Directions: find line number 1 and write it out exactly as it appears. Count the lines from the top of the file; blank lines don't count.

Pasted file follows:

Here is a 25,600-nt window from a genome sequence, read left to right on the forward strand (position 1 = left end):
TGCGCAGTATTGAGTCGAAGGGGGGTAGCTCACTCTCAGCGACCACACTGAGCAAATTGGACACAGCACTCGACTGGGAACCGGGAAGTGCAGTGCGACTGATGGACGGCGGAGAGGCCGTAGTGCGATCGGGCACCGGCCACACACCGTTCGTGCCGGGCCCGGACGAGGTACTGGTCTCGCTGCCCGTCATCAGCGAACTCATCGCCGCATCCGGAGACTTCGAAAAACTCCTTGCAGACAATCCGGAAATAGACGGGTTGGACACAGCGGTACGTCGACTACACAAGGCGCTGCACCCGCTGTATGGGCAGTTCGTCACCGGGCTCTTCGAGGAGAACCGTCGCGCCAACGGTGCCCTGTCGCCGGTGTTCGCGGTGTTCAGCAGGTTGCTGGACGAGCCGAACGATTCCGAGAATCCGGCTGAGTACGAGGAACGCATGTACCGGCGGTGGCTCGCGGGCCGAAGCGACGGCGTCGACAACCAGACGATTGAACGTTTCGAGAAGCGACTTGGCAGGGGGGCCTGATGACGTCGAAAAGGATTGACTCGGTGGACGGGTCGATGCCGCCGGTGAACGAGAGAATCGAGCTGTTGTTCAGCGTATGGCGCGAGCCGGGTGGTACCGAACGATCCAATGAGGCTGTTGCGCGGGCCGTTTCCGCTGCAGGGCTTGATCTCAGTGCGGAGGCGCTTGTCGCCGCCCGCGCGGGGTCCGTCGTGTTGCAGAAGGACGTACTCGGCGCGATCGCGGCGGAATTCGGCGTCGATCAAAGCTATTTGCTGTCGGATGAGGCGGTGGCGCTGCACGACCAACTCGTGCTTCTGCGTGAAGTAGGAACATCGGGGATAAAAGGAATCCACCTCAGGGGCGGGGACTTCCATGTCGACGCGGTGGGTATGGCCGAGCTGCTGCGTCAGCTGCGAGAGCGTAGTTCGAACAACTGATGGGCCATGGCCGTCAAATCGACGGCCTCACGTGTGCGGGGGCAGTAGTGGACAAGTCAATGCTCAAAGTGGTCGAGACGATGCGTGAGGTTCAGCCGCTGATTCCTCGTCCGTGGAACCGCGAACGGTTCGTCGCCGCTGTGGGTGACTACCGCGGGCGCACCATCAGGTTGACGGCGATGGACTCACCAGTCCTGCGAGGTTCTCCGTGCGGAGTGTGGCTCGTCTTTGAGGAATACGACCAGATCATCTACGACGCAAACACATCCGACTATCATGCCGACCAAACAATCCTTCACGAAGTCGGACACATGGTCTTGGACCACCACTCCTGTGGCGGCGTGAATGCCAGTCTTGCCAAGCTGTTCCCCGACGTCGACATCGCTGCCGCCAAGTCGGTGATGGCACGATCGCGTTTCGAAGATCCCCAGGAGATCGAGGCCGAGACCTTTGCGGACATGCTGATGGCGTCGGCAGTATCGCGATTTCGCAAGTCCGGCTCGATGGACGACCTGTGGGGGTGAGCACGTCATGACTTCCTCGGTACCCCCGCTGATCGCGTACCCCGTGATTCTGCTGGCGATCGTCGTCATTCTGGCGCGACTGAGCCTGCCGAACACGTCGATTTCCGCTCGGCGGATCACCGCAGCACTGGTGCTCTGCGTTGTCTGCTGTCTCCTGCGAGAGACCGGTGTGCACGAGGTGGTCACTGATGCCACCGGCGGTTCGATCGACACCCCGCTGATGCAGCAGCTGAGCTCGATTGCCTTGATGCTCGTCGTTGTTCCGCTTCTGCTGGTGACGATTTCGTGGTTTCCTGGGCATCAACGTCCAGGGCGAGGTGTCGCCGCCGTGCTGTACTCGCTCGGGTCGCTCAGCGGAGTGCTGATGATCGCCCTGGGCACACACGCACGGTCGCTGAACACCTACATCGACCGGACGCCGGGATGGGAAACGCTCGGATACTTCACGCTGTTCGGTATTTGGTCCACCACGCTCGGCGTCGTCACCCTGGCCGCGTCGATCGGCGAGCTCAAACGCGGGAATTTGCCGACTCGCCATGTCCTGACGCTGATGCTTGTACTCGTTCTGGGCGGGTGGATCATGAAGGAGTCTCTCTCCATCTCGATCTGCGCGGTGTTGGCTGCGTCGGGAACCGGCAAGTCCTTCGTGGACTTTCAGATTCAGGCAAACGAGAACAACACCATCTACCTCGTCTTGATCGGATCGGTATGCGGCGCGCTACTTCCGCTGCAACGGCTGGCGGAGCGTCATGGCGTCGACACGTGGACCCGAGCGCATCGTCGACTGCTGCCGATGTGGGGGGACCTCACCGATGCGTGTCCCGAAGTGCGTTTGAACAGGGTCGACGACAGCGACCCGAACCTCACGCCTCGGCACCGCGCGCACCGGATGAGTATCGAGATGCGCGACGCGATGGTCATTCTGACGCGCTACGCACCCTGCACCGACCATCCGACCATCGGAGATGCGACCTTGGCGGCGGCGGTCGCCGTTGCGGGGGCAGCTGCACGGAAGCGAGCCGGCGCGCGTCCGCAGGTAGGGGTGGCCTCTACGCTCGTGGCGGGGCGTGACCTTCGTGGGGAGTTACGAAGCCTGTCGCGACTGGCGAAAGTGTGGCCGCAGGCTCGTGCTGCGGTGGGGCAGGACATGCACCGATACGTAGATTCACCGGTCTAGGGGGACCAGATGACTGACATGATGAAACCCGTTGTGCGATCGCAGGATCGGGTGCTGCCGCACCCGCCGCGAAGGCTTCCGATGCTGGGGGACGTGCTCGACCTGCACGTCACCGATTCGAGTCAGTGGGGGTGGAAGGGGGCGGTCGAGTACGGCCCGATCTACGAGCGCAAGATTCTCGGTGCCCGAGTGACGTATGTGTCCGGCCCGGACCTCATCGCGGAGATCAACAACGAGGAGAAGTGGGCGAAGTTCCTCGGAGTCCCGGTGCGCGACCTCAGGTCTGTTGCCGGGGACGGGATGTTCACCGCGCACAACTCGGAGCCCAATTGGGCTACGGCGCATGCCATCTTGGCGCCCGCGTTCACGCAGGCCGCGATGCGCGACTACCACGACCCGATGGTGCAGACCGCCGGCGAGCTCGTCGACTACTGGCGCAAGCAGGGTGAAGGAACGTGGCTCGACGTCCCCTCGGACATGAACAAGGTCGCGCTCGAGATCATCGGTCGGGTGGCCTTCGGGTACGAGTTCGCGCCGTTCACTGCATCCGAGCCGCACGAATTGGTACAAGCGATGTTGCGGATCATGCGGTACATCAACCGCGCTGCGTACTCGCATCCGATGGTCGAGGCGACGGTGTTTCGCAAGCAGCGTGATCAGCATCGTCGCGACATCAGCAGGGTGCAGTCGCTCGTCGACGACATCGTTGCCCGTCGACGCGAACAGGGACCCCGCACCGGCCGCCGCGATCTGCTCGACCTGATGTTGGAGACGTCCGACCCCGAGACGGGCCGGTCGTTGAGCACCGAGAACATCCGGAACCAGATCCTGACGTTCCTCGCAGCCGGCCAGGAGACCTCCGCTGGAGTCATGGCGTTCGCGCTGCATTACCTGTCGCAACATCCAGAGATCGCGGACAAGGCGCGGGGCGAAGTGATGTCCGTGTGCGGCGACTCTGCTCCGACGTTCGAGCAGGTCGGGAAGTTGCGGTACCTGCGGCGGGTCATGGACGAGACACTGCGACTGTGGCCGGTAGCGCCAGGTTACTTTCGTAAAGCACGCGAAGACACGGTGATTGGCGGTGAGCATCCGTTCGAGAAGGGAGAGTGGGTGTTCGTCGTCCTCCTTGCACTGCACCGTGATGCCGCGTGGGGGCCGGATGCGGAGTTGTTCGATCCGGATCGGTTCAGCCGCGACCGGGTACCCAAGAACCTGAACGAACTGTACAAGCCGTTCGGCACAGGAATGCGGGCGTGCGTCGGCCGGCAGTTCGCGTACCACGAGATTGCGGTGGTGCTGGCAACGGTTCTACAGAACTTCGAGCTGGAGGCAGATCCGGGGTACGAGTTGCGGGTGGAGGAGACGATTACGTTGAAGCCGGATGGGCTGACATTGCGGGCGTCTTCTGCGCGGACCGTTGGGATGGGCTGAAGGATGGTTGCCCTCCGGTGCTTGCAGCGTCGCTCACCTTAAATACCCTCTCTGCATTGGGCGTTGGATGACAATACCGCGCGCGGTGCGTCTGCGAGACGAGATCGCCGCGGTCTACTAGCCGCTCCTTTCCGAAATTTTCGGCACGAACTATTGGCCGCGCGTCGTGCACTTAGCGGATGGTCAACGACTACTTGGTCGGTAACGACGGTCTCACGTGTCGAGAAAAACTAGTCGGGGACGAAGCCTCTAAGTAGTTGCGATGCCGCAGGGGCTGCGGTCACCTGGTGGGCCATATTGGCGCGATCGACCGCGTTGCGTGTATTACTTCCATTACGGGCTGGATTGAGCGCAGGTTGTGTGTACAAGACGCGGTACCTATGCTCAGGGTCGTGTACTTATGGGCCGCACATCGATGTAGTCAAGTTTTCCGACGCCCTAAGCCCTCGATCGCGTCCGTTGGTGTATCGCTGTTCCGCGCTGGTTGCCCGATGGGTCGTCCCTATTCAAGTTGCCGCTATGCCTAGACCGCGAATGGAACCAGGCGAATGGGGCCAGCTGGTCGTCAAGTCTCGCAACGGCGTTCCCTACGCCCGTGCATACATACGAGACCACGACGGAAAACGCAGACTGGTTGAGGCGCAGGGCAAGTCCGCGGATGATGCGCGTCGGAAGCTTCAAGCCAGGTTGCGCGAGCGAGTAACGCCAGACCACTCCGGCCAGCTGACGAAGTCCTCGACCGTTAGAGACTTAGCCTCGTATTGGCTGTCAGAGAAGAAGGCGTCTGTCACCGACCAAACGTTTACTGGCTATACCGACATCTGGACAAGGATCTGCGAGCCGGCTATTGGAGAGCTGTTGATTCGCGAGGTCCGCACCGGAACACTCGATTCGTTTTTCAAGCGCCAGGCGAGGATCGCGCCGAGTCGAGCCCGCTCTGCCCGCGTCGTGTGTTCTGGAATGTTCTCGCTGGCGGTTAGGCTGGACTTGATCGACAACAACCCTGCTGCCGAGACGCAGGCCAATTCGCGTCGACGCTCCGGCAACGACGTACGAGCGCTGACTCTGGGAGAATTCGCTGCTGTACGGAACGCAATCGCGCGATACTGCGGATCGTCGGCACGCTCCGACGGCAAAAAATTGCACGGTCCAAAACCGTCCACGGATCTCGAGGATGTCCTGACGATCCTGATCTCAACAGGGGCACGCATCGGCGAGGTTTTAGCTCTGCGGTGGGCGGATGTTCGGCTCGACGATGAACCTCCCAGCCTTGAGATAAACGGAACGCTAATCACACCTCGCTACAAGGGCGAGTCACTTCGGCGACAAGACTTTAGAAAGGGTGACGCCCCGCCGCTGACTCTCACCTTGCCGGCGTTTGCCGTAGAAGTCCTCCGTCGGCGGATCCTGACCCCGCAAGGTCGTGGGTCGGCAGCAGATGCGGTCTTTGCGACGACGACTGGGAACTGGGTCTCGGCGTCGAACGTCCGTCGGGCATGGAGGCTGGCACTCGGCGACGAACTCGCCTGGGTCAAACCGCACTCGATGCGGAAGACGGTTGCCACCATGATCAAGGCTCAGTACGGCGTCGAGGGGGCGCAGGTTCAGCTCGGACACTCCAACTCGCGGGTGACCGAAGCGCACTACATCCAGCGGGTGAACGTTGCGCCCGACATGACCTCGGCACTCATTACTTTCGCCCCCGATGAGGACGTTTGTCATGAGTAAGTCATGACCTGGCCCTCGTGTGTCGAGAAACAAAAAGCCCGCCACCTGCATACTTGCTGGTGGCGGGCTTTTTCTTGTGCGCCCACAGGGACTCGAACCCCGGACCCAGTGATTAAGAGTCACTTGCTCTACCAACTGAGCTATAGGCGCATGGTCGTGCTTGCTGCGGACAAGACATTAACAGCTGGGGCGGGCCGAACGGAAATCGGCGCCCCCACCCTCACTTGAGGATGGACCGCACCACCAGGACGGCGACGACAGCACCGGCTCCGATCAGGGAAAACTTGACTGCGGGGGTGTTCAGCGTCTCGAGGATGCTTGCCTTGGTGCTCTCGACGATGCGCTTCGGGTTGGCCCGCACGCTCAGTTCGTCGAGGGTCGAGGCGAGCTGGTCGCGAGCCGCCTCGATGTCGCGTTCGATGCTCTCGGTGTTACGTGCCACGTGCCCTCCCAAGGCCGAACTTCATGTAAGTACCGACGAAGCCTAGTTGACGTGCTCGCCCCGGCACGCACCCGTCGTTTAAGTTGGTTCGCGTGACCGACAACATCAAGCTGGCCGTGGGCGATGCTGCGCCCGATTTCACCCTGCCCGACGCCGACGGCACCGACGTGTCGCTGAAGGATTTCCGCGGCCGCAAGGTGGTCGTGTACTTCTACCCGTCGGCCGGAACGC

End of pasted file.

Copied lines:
Here is a 25,600-nt window from a genome sequence, read left to right on the forward strand (position 1 = left end):